• By Erika Engelhaupt
  • c. 2021, National Geographic
  • $26, $35 Canada; 336 pages

You didn't think your hands could move that fast. But no, they whipped back past your ears and away from whatever it was that made your eyes water, your nose wrinkle, and that just-sucked-a-lemon look come over your face. Now that look – it's universal, says science writer Erika Engelhaupt, and in her new book “Gory Details,” you'll see why we gag at grossness and run from the repulsive.

“Gory Details: Adventures from the Dark Side of Science” by Erika Engelhaupt.

So, you had a magnificent recoil moment when you saw that disgusting, smelly, nasty thing, ugh. There's no shame in it, says Engelhaupt; evolution has given humans a normal revulsion for any substance or creature we should handle cautiously or avoid. Curiosity about it, though... that's perfectly normal, even psychologically sound.

Take, for instance, the facts surrounding what happens when you die. To let all thoughts rest in peace, Engelhaupt enrolled in a mini-crime-scene class for real-life detectives, attended an autopsy, looked into disarticulated feet, investigated unique things about DNA and human blood spatters, and she put a few myths six feet under. She also ate bugs, but drew the line at black fly larvae (though she says, eating it “makes a lot of sense ... ”)

Maggots, she claims, become less icky the more you look at them.

So why look at them, then? Or smell putrid smells on purpose, or sneak peeks at things that make you wince? Psychologists call it “benign masochism,” Engelhaupt says, and we do so for the same reasons we watch horror movies or jump in roller coasters or eat super-hot foods: they are “'safe' threats.”

Even so, pay attention if someone says you smell different. Remember that your DNA can be left on every random thing you touch. Don't agree to go on a “fatberg” expedition, don't think that humans are the most murderous species alive, never leave a rat trap unattended, keep statistics in perspective, don't swallow pool water, and don't be so squeamish.

Learn about the world, says Engelhaupt, and “it's almost always less intimidating.”

Whether we admit it or not, we all have our nose-wrinklers, those things that make you gag, rear back, hold your breath, and thank your strong stomach. You make that face just thinking of them, but don't recoil yet. Remember this first: “Gory Details” matter.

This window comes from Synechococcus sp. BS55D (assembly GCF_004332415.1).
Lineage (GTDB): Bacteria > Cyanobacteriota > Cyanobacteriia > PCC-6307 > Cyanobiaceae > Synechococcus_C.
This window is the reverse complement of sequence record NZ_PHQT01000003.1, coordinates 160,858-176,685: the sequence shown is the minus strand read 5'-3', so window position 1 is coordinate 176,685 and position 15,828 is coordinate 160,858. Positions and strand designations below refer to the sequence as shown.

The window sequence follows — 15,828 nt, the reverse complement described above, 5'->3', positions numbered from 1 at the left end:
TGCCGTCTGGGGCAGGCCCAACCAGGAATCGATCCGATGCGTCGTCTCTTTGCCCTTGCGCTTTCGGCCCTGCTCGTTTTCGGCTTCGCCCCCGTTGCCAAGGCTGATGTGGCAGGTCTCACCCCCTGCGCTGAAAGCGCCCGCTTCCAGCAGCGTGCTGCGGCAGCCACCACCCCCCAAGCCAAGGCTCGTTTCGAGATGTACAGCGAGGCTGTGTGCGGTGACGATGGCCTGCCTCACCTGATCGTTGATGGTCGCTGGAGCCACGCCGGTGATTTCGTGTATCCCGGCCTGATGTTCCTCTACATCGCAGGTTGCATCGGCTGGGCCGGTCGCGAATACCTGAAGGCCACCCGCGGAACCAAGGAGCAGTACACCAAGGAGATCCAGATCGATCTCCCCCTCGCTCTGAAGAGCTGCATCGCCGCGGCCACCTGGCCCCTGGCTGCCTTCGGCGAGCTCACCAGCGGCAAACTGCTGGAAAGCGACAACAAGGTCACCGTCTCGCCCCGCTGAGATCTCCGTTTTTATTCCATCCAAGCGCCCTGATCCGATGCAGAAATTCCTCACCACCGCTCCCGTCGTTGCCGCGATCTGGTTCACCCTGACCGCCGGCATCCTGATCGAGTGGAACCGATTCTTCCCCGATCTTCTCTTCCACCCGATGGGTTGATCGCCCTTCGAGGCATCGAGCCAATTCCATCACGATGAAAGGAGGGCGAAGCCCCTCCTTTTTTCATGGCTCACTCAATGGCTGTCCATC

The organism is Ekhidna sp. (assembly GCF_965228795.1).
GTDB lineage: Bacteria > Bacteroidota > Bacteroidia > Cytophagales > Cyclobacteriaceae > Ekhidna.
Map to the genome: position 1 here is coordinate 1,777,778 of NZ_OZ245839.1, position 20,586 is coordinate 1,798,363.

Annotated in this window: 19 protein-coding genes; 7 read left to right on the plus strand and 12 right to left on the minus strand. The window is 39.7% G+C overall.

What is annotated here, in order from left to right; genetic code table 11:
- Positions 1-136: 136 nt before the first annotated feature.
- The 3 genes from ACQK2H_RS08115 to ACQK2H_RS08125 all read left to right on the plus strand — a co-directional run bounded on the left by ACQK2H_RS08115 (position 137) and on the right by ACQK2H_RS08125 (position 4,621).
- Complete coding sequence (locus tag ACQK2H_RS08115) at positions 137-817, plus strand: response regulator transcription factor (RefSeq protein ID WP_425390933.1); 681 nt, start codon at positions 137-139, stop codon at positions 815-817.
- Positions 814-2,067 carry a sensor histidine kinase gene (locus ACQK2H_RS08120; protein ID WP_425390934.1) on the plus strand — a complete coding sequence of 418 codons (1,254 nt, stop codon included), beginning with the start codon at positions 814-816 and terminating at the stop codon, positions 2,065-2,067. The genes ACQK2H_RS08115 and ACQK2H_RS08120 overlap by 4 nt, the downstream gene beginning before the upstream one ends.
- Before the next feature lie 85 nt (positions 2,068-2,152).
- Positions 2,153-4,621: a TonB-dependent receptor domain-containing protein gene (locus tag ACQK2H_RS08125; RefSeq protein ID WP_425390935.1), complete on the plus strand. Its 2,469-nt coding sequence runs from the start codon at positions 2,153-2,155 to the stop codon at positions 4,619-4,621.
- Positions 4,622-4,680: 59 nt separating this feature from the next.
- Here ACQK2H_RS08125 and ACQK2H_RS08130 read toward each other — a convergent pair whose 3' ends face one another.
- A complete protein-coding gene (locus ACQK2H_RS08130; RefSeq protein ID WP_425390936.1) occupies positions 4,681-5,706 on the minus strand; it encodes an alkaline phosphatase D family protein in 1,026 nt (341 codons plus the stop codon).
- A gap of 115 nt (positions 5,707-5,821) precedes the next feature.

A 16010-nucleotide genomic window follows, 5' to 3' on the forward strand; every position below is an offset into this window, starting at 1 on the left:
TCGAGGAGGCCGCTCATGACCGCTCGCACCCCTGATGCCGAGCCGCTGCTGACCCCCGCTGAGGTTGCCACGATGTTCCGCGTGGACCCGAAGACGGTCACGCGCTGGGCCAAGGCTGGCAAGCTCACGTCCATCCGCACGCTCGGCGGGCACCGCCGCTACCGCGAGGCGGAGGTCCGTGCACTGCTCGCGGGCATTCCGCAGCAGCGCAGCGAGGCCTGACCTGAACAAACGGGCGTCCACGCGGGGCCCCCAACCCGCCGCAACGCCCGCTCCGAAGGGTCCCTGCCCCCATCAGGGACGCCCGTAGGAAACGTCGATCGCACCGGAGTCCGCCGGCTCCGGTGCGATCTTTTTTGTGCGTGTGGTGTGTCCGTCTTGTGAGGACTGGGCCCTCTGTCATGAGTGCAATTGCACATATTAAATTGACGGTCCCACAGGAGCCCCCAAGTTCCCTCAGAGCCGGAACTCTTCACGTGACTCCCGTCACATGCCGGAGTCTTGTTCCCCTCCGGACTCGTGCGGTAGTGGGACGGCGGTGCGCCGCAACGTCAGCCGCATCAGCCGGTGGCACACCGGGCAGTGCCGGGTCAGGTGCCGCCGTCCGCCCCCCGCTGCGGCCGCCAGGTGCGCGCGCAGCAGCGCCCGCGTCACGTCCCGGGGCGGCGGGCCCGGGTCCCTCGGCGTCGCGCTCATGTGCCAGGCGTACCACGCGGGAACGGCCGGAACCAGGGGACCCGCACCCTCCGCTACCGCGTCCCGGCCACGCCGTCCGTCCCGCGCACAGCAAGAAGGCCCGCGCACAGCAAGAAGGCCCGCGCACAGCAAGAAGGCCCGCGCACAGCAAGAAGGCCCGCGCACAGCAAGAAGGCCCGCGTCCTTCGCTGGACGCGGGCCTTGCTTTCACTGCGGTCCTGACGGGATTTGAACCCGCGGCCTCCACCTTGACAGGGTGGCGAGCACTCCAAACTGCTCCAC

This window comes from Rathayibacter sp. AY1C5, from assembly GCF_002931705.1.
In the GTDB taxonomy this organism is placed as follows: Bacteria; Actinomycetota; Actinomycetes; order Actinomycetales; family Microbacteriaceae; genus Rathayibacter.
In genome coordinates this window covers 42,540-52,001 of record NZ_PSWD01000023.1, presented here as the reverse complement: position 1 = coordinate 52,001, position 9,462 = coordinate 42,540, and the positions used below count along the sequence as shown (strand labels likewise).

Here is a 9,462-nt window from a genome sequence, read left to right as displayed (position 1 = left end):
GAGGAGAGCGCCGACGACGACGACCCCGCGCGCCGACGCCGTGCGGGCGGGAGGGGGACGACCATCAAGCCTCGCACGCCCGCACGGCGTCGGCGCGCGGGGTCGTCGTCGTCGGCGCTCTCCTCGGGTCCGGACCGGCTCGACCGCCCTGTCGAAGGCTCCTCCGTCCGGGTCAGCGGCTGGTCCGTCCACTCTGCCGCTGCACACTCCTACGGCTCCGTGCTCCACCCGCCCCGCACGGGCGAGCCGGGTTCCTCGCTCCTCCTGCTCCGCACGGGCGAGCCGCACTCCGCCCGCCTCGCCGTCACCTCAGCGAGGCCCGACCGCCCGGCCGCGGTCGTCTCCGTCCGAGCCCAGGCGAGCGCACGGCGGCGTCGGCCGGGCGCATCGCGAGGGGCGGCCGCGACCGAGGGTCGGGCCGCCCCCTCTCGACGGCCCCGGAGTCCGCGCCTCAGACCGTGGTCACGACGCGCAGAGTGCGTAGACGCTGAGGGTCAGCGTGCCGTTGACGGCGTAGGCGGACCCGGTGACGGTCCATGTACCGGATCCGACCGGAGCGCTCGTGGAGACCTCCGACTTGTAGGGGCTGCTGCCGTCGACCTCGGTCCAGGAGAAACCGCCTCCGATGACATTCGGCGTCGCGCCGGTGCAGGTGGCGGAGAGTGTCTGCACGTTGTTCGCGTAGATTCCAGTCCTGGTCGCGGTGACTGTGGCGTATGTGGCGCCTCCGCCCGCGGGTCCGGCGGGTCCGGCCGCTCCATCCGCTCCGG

Just by looking at its cover, you can pretty much determine that there's some urpyness inside this book but there's much less of it than you think there'll be. Nope, author Erika Engelhaupt doesn't set out to make your stomach roil or your skin crawl; this book isn't that. Instead, she deftly diverts you, separating the interesting from the Ick Factor, like letting you get accustomed to an empty vial before it's filled with ooze. That gives readers the space they need to become infected by a contagious sense of amazed wonder long before the wincing commences.

Add in a deliciously dark sense of humor, respectful awe, and you've got a great science-based read for ages 16-to-adult. If you enjoy the unique, look for “Gory Details” and move on it fast.

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If you just can't get enough of fun facts, go find “Stuff You Should Know” by Josh Clark and Chuck Bryant with Nils Parker. It's a lively, funny conversation (in book form) about random things, this and that, with plenty of oh-by-the-ways. It's like overhearing a conversation between two guys at a pub; no surprise that this entertaining book is based on a podcast of the same name.

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The Bookworm is Terri Schlichenmeyer. She has been reading since she was 3 years old and never goes anywhere without a book. Terri lives on a hill in Wisconsin with two dogs and 11,000 books.